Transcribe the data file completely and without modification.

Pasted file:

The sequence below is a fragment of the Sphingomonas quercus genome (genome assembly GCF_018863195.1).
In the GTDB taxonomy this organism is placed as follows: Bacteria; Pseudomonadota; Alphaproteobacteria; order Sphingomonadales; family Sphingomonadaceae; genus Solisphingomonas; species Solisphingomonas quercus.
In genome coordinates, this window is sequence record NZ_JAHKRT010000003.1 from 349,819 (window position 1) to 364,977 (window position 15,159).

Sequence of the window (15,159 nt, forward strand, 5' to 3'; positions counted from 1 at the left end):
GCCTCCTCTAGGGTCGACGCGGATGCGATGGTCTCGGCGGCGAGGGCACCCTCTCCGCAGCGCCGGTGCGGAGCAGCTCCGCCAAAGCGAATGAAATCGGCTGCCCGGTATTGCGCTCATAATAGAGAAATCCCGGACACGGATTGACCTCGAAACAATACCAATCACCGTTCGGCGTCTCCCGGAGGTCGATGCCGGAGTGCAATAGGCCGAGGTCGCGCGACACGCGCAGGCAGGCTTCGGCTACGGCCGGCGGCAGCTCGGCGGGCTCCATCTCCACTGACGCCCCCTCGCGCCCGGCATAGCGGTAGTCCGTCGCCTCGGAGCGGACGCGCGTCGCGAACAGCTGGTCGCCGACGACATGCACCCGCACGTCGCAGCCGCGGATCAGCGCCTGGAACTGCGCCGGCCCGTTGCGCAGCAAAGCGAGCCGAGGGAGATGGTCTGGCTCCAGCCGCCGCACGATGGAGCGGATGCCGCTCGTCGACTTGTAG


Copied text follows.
The sequence below is a fragment of the Sphingomonas quercus genome (genome assembly GCF_018863195.1).
In the GTDB taxonomy this organism is placed as follows: Bacteria; Pseudomonadota; Alphaproteobacteria; order Sphingomonadales; family Sphingomonadaceae; genus Solisphingomonas; species Solisphingomonas quercus.
In genome coordinates, this window is sequence record NZ_JAHKRT010000003.1 from 349,819 (window position 1) to 364,977 (window position 15,159).

Sequence of the window (15,159 nt, forward strand, 5' to 3'; positions counted from 1 at the left end):
GCCTCCTCTAGGGTCGACGCGGATGCGATGGTCTCGGCGGCGAGGGCACCCTCTCCGCAGCGCCGGTGCGGAGCAGCTCCGCCAAAGCGAATGAAATCGGCTGCCCGGTATTGCGCTCATAATAGAGAAATCCCGGACACGGATTGACCTCGAAACAATACCAATCACCGTTCGGCGTCTCCCGGAGGTCGATGCCGGAGTGCAATAGGCCGAGGTCGCGCGACACGCGCAGGCAGGCTTCGGCTACGGCCGGCGGCAGCTCGGCGGGCTCCATCTCCACTGACGCCCCCTCGCGCCCGGCATAGCGGTAGTCCGTCGCCTCGGAGCGGACGCGCGTCGCGAACAGCTGGTCGCCGACGACATGCACCCGCACGTCGCAGCCGCGGATCAGCGCCTGGAACTGCGCCGGCCCGTTGCGCAGCAAAGCGAGCCGAGGGAGATGGTCTGGCTCCAGCCGCCGCACGATGGAGCGGATGCCGCTCGTCGACTTGTAG